ACC to become available on mid-size vehicles in next few years
Costs have been falling slowly but steadily over the years, and now a new development promises to bring significant price reductions for the consumer, said the research firm.
While cameras and lidar sensors are still contributing to ACC systems, especially for the low-speed and stop-and-go features, the core component is still the radar sensor.
With Freescale Semiconductor announcing in November 2010 that its Xtrinsic chipset is going into production, the new silicon-germanium technology will allow automotive radar sensors to benefit from the efficiency of the latest CMOS manufacturing techniques. Other suppliers are likely to follow.
ABI Research still doesnâ€™t see any proposed financial incentives to encourage the public to invest in speed control systems, but the latest new car assessment program assessments are now including driver assistance systems, and manufacturers will have to start offering them to maintain high star ratings. Research has shown that both ACC and ISA can have beneficial effects on traffic flow when used in sufficient numbers.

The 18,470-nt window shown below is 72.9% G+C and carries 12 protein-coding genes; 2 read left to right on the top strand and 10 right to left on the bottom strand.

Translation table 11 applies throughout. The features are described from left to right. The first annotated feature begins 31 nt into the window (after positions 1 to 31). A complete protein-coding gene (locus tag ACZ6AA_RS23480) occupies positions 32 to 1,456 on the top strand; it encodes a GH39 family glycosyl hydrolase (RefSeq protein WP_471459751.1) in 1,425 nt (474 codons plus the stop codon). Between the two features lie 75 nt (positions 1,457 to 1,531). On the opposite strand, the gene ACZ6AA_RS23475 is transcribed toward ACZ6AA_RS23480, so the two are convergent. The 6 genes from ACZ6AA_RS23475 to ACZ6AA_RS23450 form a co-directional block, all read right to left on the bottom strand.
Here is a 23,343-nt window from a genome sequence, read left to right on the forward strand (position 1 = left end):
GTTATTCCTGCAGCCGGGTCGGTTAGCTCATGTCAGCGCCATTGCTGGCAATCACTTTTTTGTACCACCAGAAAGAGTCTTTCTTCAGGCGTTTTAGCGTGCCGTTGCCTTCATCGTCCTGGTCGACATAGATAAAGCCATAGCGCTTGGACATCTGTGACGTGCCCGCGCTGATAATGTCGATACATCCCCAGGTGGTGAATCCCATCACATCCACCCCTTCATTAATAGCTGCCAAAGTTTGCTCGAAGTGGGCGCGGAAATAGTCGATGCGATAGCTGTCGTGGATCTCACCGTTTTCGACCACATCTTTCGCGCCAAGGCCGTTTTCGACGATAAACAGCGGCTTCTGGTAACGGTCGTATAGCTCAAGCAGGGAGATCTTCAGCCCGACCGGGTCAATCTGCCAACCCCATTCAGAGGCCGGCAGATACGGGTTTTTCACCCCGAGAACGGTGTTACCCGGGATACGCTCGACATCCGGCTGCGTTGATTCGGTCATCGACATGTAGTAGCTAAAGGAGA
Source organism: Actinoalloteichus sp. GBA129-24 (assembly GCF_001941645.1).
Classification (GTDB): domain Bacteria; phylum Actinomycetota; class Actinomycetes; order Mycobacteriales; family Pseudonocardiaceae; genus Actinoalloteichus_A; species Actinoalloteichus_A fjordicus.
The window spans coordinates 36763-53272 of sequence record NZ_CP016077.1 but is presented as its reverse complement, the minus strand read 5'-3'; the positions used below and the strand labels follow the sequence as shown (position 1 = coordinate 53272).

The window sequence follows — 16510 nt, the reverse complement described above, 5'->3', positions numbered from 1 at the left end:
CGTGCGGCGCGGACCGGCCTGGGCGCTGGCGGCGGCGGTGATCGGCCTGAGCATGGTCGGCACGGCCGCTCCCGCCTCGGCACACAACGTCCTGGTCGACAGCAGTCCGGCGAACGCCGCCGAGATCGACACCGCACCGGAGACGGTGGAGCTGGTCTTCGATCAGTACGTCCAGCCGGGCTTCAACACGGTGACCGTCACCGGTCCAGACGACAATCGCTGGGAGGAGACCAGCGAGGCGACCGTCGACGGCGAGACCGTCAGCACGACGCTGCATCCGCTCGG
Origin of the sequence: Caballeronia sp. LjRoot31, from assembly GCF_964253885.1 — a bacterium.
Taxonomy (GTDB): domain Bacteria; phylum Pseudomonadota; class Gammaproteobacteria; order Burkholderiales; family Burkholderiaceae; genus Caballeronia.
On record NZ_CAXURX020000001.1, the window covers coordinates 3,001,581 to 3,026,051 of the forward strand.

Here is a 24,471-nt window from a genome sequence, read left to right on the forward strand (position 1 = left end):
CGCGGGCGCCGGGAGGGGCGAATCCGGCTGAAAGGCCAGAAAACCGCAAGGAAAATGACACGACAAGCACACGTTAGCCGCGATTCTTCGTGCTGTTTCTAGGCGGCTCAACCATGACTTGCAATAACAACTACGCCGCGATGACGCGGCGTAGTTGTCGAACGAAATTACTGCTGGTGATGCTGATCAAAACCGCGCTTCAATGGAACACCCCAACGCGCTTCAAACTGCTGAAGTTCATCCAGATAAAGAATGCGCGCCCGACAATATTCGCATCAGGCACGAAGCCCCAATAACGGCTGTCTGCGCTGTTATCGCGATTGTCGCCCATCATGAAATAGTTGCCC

David Alexander, principal analyst at ABI Research, said: â€œThe highest cost component of ACC has always been the radar sensor. And now the cost advantages of silicon technology are going to take effect. We project that, by 2016, the lower costs will play a big part in increasing volumes and push the global market value up to $30 billion.â€
Larry Fisher, research director at ABI Research, said: â€œWe also expect intelligent speed assistance (ISA) systems to begin appearing in 2013. However, rather than being pushed as the next big thing, ISA will take the form of an add-on feature to increase the value of existing packages that include navigation systems and forward-looking camera sensors.â€
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